An even greater disparity was revealed when Eifman chose to end his ballet with a rip-off-sorry, a pastiche-sorry, an homage-to Balanchine’s Theme and Variations , itself a tribute to Balanchine’s great predecessor Marius Petipa. (Get it? The torch is passed down from Petipa to Balanchine to Eifman.) Here Eifman attempts a classical ballet, tutus and all, that despite its pilferings from Theme , and its pathetic allusions to other Balanchine formal works (the last moments of Symphony in C , for instance), makes it clear that he has no talent whatsoever for serious ballet. He lacks musicality, he lacks vocabulary, and he lacks any sense of how to deploy groups of dancers in stage space. You don’t get to be a Balanchine by sampling his work, as Eifman does here and, indeed, throughout Musagète : If what was going on wasn’t so offensive, you could amuse yourself by checking off the quotations from Apollo , Serenade , Agon , etc.
Assuming Eifman were capable of being humiliated, he surely would’ve been by the cosmically disastrous scheduling of his piece directly after Theme and Variations itself. It would be nice to think that the pairing was a comment on Eifman’s talent by the head of the company, Peter Martins, who is, I believe, quite capable of this kind of mischief, but the likelihood is that the program was conceived well before City Ballet knew that Eifman planned to end Musagète with his variation on Theme and Variations . The larger question is why Martins brought this disgrace upon himself and the company he runs.
However one may disagree with many of his choices, and regret the diminution of his own considerable talent, he is a savvy and serious figure-he certainly knew what he was getting when he hired Eifman. When the commission was announced, there was a lot of speculation about Martins’ motives: an attempt to attract the Russian émigré audience that, with its cigarettes and cell phones, flocks to the City Center to applaud the Eifman seasons there? An attempt to flatter The New York Times , which is so greatly responsible for his success?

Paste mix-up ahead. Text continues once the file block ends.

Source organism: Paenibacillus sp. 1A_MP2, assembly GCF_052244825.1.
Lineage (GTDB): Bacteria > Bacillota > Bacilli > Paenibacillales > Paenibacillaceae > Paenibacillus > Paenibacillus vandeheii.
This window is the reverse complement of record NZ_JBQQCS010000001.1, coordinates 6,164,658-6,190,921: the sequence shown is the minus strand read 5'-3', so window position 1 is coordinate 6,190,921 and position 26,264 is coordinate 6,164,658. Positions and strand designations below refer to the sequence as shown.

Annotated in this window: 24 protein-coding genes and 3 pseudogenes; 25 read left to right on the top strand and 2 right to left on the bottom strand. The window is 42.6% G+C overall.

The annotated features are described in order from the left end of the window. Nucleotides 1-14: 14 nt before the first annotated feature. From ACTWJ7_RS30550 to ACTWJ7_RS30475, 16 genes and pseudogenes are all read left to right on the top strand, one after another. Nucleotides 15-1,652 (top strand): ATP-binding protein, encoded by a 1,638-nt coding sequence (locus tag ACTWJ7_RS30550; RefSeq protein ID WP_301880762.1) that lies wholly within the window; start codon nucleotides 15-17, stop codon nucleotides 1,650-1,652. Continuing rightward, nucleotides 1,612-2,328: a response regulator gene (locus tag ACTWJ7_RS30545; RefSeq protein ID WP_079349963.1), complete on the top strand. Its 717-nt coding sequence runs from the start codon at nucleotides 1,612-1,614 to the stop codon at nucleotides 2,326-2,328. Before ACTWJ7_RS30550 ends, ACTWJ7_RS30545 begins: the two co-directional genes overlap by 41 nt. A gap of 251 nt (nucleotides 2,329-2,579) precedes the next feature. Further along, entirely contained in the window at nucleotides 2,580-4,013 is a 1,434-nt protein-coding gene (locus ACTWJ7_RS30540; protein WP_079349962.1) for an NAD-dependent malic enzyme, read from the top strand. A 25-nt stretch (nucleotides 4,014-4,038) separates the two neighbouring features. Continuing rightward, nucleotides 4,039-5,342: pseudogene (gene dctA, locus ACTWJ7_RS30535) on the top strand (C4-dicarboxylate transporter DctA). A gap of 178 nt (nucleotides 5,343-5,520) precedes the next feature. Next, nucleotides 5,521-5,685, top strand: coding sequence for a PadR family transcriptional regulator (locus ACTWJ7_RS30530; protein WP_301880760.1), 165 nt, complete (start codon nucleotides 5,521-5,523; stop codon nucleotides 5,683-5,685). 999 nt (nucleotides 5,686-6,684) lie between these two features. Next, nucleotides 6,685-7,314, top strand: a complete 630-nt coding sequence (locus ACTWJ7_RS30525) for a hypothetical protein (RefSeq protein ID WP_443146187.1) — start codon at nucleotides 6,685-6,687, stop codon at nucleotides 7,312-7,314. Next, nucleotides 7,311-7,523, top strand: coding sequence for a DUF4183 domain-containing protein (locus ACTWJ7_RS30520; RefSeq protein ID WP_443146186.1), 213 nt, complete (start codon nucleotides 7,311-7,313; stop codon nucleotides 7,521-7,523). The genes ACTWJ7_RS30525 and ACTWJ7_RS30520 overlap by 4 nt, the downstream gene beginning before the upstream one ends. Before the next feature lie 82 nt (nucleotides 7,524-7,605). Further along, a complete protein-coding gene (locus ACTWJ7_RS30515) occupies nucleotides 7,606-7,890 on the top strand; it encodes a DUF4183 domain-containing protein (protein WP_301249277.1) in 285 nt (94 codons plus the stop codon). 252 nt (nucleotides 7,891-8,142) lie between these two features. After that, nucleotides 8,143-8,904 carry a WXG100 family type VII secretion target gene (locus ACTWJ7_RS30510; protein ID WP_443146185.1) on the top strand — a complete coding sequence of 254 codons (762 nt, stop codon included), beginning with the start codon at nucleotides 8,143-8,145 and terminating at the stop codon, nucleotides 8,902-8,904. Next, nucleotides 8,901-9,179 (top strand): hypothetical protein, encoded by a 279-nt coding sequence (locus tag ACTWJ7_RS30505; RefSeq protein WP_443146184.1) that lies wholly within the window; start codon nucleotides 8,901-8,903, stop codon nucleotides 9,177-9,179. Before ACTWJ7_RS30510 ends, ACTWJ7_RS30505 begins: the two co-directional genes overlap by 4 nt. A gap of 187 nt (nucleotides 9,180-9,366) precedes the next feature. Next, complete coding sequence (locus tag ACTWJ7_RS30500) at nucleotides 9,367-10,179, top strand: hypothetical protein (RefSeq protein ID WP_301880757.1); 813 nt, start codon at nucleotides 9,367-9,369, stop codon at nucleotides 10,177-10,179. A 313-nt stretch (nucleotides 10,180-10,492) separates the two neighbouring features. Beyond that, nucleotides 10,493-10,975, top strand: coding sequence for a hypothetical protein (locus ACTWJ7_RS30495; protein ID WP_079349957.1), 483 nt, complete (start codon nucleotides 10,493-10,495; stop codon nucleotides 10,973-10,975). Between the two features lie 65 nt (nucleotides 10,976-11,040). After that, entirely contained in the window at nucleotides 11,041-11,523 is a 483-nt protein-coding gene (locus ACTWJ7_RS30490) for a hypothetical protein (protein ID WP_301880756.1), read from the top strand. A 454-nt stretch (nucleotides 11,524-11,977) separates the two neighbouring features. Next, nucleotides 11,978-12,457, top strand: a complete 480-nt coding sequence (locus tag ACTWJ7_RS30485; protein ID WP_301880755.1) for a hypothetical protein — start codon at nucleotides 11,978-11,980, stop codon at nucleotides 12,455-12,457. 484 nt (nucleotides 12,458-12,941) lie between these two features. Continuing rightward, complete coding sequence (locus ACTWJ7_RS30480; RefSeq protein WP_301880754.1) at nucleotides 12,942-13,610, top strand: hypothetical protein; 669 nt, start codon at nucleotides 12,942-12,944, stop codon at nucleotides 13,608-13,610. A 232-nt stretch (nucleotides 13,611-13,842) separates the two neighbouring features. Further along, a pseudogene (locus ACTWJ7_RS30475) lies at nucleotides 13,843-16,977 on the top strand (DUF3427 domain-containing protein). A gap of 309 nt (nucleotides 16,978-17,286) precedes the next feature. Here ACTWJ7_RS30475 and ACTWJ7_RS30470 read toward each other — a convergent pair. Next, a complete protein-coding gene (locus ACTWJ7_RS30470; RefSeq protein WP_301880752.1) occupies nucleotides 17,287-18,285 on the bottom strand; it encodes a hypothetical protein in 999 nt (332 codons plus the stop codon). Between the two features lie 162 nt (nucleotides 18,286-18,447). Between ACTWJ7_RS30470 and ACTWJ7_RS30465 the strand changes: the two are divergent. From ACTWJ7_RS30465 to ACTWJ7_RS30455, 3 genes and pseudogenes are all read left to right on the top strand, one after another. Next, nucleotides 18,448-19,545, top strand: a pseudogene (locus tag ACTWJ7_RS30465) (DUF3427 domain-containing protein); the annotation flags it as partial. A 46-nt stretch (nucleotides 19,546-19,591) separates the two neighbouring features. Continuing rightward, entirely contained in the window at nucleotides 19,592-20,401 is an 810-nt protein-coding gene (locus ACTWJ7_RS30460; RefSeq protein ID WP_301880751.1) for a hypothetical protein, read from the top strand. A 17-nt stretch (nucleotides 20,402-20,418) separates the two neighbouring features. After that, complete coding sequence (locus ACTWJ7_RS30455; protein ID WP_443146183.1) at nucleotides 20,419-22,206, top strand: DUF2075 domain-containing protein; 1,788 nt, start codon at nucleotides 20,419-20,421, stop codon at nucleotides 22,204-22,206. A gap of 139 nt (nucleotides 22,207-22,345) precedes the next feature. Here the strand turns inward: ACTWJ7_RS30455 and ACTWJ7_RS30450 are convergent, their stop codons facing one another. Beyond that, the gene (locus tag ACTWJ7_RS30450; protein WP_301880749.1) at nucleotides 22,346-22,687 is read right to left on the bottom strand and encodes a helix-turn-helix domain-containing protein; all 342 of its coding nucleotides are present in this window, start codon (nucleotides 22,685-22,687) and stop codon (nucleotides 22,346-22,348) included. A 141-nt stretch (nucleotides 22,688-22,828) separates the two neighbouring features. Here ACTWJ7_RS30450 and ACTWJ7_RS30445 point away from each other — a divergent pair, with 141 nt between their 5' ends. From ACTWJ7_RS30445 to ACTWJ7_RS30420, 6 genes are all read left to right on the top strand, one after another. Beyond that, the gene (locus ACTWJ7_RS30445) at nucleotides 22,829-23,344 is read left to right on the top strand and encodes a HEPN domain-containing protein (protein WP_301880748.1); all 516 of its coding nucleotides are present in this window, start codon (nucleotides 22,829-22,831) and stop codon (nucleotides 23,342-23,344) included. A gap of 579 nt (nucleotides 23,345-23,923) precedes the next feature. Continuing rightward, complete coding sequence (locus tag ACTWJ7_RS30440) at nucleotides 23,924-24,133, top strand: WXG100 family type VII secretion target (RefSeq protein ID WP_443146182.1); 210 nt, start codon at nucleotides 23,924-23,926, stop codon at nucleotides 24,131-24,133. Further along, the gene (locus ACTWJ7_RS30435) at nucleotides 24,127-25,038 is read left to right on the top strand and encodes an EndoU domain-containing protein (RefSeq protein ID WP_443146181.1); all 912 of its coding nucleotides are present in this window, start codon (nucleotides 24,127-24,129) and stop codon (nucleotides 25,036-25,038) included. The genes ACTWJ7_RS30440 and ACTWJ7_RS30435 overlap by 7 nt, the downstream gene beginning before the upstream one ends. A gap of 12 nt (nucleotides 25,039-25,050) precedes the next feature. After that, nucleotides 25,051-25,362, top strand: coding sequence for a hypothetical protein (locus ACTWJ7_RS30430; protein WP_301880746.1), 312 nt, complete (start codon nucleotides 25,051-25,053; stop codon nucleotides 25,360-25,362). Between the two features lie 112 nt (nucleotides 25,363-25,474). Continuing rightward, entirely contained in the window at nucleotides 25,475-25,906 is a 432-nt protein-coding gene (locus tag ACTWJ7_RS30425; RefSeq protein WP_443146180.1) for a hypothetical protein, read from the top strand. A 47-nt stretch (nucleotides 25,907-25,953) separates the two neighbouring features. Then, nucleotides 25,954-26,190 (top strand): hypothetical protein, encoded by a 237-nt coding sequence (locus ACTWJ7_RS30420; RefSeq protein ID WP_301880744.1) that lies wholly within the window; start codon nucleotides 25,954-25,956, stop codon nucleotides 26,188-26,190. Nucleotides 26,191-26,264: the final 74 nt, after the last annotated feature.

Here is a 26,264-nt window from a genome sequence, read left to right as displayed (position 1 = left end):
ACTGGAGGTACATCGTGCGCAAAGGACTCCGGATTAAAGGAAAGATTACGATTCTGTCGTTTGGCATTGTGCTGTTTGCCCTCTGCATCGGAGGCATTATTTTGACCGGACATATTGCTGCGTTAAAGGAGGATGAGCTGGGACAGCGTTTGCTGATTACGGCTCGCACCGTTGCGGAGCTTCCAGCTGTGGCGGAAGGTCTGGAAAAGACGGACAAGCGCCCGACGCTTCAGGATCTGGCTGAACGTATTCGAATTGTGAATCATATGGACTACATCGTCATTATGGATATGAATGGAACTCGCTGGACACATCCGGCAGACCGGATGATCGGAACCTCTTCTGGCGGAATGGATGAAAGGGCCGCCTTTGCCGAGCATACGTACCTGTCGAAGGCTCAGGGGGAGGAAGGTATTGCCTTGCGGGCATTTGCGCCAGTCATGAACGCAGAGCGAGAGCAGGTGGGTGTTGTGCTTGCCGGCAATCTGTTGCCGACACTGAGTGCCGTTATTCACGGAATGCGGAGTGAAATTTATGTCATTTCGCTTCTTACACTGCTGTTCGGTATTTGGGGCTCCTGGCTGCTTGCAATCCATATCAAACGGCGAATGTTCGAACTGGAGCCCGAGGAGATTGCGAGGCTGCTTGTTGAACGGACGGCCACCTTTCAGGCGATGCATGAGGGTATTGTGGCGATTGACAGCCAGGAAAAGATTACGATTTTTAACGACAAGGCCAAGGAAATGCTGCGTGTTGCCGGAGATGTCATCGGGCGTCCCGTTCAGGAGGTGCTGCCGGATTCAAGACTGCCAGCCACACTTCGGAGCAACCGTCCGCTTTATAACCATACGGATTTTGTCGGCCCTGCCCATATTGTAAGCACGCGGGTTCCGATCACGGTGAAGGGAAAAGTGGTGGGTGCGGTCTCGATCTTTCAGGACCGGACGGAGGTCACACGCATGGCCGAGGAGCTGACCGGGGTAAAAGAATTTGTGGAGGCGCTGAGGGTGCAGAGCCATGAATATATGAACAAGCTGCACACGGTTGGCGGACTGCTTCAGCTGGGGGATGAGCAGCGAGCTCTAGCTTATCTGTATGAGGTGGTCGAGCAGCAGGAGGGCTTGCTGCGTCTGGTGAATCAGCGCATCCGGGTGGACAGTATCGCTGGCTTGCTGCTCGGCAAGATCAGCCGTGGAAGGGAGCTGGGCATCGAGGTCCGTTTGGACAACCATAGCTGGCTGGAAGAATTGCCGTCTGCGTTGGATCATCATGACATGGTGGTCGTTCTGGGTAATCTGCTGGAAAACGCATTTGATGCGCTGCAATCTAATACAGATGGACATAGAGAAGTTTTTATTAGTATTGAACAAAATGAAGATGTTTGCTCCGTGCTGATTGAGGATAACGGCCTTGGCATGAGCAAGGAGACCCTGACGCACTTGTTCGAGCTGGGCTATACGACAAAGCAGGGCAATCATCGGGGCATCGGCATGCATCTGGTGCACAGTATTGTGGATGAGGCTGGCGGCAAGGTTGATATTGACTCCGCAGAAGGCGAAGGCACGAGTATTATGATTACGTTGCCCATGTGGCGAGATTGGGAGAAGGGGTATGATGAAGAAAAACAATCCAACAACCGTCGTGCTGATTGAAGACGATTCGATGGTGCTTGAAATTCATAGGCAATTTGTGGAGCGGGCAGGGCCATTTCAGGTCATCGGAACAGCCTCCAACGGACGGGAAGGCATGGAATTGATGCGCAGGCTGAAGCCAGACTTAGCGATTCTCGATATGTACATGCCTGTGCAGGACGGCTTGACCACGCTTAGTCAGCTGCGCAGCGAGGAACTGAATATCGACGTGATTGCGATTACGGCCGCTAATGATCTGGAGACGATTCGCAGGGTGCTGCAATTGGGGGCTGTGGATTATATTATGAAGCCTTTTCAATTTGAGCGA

I wish it were that simple. But for Peter Martins to choose to celebrate George Balanchine with a choreographer so much his polar opposite, and with a work that would have wounded him to the heart, goes beyond opportunism or cynicism. To encourage-even to allow-the appearance of Musagète on the stage of the State Theatre suggests an unconscious impulse of parricide or regicide-or both. Sophocles knew what he was writing about in Oedipus Rex , and Freud understood him perfectly.
And there was more to be discouraged about last Friday. To present Theme and Variations properly, with its fiendishly demanding central roles, City Ballet had to borrow Angel Corella from A.B.T. As I understand it, he was meant to undertake one performance, in a kind of hands-across-the-Plaza gesture of solidarity in honor of Balanchine-after all, Corella had already been dancing Theme at the Met earlier this season. He ended up doing three scheduled performances, because, I assume, with Damian Woetzel out with appendicitis, there was no one else available to fulfill the role’s daunting requirements. (I gather that Robert Tewsley’s attempt earlier in the week was a debacle.) Corella, of course, was superb-his unique combination of elegance, strength and lovability carried everything before it, though his virtuoso abilities and charm tended to distract from Miranda Weese’s admirable if unthrilling account of the ballerina role.
But to those of who remember the palmy days of Jacques d’Amboise and Edward Villella, then of Peter Martins and Helgi Tomasson, this absence of major male talent is very disturbing. The corps is filled with energetic and eager young guys, but as of now, no one of them is looking like a polished classical dancer. Why this should be, when A.B.T. is bursting with male talent, is a mystery. That it is so helps to explain why A.B.T.’s Balanchine program earlier this season was so successful: Theme , Mozartiana , Ballet Imperial require first-level male dancers as well as ballerinas. That Gillian Murphy and Michelle Wiles would triumph in the latter comes as no surprise; that Herman Cornejo would give the best performance I’ve ever seen of the gigue in Mozartiana is both a tribute to his extraordinary skills and a reproach to City Ballet, though after Musagète , any further reproach seems redundant.